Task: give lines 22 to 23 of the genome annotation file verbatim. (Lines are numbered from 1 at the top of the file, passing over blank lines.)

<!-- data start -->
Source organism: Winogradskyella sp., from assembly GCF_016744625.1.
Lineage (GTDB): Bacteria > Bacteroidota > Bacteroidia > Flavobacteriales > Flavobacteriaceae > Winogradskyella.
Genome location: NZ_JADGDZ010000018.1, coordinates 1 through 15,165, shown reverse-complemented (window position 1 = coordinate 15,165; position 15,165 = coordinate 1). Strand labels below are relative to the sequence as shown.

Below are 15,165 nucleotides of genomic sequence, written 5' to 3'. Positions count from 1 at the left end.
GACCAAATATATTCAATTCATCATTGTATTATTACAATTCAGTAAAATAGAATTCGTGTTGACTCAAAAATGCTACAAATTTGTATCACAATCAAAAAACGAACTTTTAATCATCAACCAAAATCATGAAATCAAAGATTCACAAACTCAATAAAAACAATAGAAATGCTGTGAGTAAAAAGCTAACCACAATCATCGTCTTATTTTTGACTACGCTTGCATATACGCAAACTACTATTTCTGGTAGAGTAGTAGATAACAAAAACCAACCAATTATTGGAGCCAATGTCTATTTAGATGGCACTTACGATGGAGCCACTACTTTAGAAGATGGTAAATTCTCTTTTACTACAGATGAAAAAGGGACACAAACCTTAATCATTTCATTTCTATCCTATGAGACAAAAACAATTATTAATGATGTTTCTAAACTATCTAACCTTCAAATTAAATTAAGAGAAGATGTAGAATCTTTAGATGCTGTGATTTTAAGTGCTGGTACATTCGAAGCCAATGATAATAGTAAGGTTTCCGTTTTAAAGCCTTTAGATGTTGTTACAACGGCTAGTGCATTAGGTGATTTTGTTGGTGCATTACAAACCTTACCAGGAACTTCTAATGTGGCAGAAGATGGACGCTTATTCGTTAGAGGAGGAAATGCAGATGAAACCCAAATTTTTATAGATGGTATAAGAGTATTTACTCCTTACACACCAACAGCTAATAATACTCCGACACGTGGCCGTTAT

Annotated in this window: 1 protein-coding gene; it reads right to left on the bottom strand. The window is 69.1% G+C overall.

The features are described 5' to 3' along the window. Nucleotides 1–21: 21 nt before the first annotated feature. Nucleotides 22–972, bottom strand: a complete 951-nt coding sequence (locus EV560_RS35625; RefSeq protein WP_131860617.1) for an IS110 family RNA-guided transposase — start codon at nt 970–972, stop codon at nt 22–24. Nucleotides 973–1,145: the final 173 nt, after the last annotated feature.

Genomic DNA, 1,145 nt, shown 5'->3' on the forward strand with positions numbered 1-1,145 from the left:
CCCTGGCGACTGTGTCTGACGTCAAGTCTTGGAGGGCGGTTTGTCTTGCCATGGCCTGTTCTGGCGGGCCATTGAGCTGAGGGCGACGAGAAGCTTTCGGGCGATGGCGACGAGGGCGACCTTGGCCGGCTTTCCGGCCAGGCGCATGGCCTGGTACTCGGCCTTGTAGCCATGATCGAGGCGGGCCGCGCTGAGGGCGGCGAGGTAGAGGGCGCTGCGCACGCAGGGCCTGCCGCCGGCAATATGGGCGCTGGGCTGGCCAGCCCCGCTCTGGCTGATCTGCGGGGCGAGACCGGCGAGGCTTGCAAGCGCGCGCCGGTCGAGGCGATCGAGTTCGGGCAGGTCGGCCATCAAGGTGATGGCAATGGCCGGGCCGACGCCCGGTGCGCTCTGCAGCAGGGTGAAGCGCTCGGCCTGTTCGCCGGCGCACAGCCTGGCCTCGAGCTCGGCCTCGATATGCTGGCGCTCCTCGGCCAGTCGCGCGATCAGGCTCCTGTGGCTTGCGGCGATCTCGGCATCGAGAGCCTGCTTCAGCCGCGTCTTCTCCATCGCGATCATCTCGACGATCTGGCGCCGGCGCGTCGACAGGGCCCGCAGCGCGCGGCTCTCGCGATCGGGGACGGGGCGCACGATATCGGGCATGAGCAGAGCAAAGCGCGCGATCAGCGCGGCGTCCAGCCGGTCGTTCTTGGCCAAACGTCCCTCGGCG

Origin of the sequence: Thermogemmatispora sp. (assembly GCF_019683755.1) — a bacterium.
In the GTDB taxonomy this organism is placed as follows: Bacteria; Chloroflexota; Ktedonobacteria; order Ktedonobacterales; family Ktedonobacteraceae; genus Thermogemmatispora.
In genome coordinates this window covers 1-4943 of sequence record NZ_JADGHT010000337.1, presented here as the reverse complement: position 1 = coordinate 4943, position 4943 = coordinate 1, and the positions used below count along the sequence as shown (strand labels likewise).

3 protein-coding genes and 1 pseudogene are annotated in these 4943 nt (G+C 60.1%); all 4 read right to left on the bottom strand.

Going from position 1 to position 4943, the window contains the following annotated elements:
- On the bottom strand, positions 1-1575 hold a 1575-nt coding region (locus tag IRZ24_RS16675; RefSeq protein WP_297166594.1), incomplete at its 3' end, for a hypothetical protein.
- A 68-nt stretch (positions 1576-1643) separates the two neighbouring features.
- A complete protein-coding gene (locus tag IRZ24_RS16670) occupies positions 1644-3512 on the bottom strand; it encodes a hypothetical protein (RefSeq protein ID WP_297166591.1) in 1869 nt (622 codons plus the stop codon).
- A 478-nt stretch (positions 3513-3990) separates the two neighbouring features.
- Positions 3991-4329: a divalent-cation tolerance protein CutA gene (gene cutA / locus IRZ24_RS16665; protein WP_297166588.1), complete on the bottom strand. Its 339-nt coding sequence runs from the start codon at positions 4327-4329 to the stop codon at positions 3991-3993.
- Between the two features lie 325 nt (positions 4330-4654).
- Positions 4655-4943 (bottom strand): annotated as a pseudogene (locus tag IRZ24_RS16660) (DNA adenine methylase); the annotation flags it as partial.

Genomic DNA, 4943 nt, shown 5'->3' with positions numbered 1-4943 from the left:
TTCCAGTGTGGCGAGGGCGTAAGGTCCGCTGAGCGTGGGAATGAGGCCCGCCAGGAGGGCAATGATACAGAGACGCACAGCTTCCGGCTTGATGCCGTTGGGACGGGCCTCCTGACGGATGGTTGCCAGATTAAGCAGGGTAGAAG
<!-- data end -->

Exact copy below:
Genomic DNA, 4943 nt, shown 5'->3' with positions numbered 1-4943 from the left:
TTCCAGTGTGGCGAGGGCGTAAGGTCCGCTGAGCGTGGGAATGAGGCCCGCCAGGAGGGCAATGATACAGAGACGCACAGCTTCCGGCTTGATGCCGTTGGGACGGGCCTCCTGACGGATGGTTGCCAGATTAAGCAGGGTAGAAG